Meeting of the Minds and Contract Provisions

Meeting of the Minds and Contract Provisions

Florida’s Third District Court of Appeals recently ruled on the issue of whether a lease renewal provision was enforceable in Jahangiri v. 1830 North Bayshore, LLC, 253 So.3d 699 (2018).

FACTS OF CASE

Jahangiri entered into a written lease for commercial property in Miami, Florida. The lease was for five years ending on May 31, 2016. Rent for the initial term was $5,500 for the first two years, and $6,000 for the remaining three years. Section 27 of the lease stated:

RENEWAL OPTIONS: Upon six months notice and provided [lessee] is not in default of any provision of this Lease, LESSOR agrees that [lessee] may renew this Lease for two five-year renewal options, each renewal at the then prevailing market rate for comparable commercial office properties.

Throughout the initial five-year term, the lessee timely paid its rent and was otherwise in compliance with the terms of the lease. Beginning in November of 2015, via letters and electronic mail, the lessee notified the landlord of its intent to exercise the first of the two-renewal terms. The landlord refused to renew the lease. The lessee filed a lawsuit seeking a declaration it properly invoked the renewal clause in the lease, and an injunction prohibiting the landlord from evicting the lessee from the property.

During litigation, the landlord moved for summary judgment contending the renewal provision was unenforceable because it failed to state an essential term, i.e., the amount of rent to be paid upon renewal. The lessee opposed the motion arguing that the renewal provision was enforceable because it provided a method for arriving at the renewal rental amount.

The trial court found the renewal provision to be “too indefinite” and “legally unenforceable.” It ordered appellants to vacate the premises, but stayed the order pending appeal on the condition that appellants pay double the rent in the interim.

APPELLATE RULING

The Third District Court of Appeals identified the issue as follows:

“'[T]he amount of rental is an essential element of a lease, if not the basis for a lease, and an agreement to make a lease, or to renew or extend a lease, that fails to specify either the amount of the rental or a definite procedure to be followed to establish the amount of the rental, is too indefinite to be legally binding and enforceable.' (citation omitted)

"The issue here is whether 'renewal at the then prevailing market rate for comparable commercial office properties,' as provided in this lease, is a definite procedure to be followed to establish the amount of rent.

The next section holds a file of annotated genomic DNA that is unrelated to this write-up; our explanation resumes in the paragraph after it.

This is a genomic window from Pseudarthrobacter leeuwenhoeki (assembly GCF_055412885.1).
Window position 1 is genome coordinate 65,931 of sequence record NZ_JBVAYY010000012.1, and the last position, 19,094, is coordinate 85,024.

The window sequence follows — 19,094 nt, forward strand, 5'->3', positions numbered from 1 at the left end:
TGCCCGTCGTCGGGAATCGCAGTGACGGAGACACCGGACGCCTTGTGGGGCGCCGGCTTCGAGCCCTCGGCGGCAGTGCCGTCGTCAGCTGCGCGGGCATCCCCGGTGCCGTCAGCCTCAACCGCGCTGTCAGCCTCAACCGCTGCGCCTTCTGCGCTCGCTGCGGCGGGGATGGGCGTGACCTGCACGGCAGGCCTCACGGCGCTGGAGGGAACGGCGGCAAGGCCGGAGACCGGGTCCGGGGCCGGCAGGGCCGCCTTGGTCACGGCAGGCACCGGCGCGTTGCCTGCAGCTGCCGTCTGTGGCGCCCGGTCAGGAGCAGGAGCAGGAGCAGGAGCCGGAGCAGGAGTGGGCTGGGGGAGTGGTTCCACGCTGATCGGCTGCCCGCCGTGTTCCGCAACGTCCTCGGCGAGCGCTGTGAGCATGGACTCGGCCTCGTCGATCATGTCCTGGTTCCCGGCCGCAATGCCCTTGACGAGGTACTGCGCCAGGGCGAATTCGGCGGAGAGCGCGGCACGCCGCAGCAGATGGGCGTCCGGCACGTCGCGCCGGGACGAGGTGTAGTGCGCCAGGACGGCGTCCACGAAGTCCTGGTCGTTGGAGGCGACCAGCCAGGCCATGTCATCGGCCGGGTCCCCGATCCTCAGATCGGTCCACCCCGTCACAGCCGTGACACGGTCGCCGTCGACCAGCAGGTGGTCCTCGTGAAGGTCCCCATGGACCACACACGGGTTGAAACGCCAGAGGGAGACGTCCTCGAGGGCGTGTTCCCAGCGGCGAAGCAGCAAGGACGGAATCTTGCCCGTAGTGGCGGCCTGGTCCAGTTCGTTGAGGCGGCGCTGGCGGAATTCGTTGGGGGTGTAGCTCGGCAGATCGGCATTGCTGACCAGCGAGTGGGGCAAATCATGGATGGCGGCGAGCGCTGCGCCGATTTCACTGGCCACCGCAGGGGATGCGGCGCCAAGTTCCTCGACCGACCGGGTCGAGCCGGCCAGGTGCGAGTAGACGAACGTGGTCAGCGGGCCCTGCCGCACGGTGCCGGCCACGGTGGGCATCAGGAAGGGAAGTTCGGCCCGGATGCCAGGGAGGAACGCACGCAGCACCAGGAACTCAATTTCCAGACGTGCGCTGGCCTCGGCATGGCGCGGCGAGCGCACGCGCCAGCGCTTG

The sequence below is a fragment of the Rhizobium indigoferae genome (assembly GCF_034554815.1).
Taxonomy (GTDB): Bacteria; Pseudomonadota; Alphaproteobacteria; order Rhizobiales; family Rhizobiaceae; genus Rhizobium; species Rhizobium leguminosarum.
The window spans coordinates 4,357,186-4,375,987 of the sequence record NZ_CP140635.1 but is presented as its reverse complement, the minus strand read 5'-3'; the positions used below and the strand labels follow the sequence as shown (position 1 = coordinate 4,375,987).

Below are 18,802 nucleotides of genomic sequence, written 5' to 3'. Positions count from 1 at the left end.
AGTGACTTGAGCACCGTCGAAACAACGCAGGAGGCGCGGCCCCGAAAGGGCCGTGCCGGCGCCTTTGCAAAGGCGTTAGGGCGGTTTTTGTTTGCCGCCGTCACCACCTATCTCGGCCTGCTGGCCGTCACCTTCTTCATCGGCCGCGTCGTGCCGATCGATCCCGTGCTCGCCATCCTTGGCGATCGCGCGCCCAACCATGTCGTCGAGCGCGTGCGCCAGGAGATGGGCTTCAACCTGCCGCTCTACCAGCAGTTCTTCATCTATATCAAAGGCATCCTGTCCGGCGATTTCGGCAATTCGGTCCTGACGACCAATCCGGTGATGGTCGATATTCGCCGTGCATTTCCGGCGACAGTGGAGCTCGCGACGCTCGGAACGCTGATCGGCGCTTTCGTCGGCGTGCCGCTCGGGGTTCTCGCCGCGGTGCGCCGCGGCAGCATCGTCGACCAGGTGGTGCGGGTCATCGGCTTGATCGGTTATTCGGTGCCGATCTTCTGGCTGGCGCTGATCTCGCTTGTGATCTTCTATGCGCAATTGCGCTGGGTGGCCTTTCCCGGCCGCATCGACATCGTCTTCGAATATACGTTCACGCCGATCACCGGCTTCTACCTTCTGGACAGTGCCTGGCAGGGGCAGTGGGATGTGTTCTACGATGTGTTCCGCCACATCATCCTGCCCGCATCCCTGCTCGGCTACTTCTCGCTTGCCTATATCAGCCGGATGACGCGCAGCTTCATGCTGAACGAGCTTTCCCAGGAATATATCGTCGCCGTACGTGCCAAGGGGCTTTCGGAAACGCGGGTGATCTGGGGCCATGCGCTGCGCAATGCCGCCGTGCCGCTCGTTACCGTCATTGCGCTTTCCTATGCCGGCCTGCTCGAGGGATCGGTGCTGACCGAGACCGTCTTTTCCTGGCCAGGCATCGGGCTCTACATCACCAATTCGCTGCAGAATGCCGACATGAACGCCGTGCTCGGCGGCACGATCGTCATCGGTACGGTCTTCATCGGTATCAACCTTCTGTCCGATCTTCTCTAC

"If it is, as the lessee contends, then it is an enforceable renewal provision (and we must reverse the trial court’s judgment). If it is not a definite procedure, as the landlord contends, then it is too indefinite to be legally binding (and we must affirm).”

After a thorough review of Florida jurisprudence on the issue, the Court ruled that the lease provision was too indefinite, and as such, there was no “meeting of the minds” to create a binding renewal provision. It said,

“There are too many open questions about the method for determining rent that are subject to future negotiations by the parties or have to be decided by the courts. Where renewal rent can only be determined after future negotiations between the parties, or litigation, the procedure is not definite enough for there to have been a meeting of the minds on that essential term in the lease.”

The court concluded by stating the rule of law as follows:

“the method for determining rent has to be sufficiently definite that the amount could be fixed with certainty without resorting to further negotiations or litigation to resolve open questions in the methodology. This one was not, and we have ‘no right to write a contract for parties where none exists.’”

Therefore, the appellate court upheld the trial court’s ruling.

APPLICATION

It is likely that your residential lease agreement does not give the tenant the right to renew. If it does, I recommend you changing that provision not to allow the tenant to renew. If you want to make an offer to renew, you can deliver to the tenant the terms of your renewal offer.

The legal principle regarding “meeting of the minds” applies to all contracts. For the parties to be bound by a term in the contract, the terms must be definite enough for determination; otherwise the provision may be unenforceable. And if the material terms of a contract are too indefinite, the entire contract may be unenforceable.

If you have a landlord-tenant matter or are property management company, contact landlord-tenant specialist attorney, Tim Baldwin at The Virga Law Firm, P.A. to get a consultion. Call (850) 972-8610.